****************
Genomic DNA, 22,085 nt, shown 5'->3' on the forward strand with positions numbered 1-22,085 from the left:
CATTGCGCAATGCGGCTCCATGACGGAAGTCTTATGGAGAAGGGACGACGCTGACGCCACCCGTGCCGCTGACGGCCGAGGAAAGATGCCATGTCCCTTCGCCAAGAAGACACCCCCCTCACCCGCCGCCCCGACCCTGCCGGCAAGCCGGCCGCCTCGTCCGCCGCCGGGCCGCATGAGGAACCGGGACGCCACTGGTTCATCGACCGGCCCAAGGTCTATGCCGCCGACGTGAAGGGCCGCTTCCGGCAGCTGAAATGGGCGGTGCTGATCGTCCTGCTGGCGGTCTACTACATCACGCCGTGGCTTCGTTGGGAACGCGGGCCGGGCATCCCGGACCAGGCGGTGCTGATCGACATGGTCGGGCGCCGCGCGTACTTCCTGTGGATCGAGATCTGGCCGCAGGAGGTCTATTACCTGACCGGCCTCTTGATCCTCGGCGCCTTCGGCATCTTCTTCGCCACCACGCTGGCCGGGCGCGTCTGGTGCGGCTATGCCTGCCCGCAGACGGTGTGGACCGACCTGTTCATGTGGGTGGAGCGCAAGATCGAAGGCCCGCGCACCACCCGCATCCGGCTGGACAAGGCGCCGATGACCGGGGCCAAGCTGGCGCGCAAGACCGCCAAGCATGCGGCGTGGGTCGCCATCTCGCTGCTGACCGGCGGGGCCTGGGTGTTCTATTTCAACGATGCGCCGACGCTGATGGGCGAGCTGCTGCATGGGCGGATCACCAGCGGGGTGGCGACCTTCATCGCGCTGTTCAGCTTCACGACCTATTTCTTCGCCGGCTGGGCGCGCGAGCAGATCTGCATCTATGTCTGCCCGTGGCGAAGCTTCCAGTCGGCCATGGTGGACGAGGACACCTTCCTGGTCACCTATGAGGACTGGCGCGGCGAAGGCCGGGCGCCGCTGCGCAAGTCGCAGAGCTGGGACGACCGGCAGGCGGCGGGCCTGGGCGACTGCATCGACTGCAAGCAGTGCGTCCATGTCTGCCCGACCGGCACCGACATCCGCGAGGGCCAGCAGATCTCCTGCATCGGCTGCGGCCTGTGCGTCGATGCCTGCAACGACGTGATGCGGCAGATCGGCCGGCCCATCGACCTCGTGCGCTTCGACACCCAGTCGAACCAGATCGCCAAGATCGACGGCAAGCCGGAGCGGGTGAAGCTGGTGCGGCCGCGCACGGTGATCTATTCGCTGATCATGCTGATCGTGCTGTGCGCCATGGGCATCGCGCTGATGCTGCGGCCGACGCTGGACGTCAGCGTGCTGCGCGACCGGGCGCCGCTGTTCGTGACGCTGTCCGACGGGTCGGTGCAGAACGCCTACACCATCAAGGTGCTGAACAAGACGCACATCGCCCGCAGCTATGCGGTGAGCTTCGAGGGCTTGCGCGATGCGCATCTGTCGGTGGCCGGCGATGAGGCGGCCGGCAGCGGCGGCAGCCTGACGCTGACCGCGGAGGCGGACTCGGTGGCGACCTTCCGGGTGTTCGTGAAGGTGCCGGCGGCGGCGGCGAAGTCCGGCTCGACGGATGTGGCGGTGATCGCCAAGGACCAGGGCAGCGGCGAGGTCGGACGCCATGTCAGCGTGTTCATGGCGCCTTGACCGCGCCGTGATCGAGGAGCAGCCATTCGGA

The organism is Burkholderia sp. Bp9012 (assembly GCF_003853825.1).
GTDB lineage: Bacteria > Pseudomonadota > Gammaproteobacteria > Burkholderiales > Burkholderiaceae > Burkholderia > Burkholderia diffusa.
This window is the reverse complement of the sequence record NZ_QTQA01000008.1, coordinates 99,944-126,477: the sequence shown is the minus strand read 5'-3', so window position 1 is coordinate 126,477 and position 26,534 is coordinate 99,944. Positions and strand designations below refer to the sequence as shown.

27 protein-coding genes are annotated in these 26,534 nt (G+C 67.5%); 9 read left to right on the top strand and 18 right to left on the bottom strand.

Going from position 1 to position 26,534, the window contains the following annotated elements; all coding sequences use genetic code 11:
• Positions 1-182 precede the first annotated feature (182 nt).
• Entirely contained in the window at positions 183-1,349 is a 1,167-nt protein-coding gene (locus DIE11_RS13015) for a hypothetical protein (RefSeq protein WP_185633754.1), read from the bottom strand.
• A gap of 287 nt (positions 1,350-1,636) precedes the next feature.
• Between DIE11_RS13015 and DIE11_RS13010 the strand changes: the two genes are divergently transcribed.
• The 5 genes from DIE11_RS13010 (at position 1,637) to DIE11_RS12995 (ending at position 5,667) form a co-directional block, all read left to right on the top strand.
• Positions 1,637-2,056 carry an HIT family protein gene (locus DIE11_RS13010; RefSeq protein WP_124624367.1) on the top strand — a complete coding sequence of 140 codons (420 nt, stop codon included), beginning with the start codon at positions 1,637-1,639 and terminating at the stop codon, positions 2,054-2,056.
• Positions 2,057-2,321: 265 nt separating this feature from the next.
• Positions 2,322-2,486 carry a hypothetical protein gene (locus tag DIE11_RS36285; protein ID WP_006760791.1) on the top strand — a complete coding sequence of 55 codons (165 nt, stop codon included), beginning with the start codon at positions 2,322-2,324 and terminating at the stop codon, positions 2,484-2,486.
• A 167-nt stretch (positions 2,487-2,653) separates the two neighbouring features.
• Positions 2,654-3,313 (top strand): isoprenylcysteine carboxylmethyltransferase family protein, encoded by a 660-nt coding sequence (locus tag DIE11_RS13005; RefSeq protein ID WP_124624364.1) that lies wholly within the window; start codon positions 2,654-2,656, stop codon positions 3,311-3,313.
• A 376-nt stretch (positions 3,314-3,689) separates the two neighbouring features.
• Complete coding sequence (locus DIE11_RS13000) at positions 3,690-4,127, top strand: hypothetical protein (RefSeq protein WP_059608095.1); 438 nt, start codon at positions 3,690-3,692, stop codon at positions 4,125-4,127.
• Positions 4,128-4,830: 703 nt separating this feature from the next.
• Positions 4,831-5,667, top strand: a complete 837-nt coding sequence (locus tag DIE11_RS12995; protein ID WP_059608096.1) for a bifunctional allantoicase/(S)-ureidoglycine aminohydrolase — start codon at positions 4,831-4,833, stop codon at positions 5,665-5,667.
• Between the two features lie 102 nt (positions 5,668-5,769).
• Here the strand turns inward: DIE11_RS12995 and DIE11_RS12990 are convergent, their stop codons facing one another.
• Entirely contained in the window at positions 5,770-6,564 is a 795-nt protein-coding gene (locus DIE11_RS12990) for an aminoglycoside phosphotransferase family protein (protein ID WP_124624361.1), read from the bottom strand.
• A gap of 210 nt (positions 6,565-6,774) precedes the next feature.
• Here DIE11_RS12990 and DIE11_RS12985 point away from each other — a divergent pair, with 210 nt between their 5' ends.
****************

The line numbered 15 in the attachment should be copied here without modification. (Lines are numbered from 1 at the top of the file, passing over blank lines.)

• Positions 2,322-2,486 carry a hypothetical protein gene (locus tag DIE11_RS36285; protein ID WP_006760791.1) on the top strand — a complete coding sequence of 55 codons (165 nt, stop codon included), beginning with the start codon at positions 2,322-2,324 and terminating at the stop codon, positions 2,484-2,486.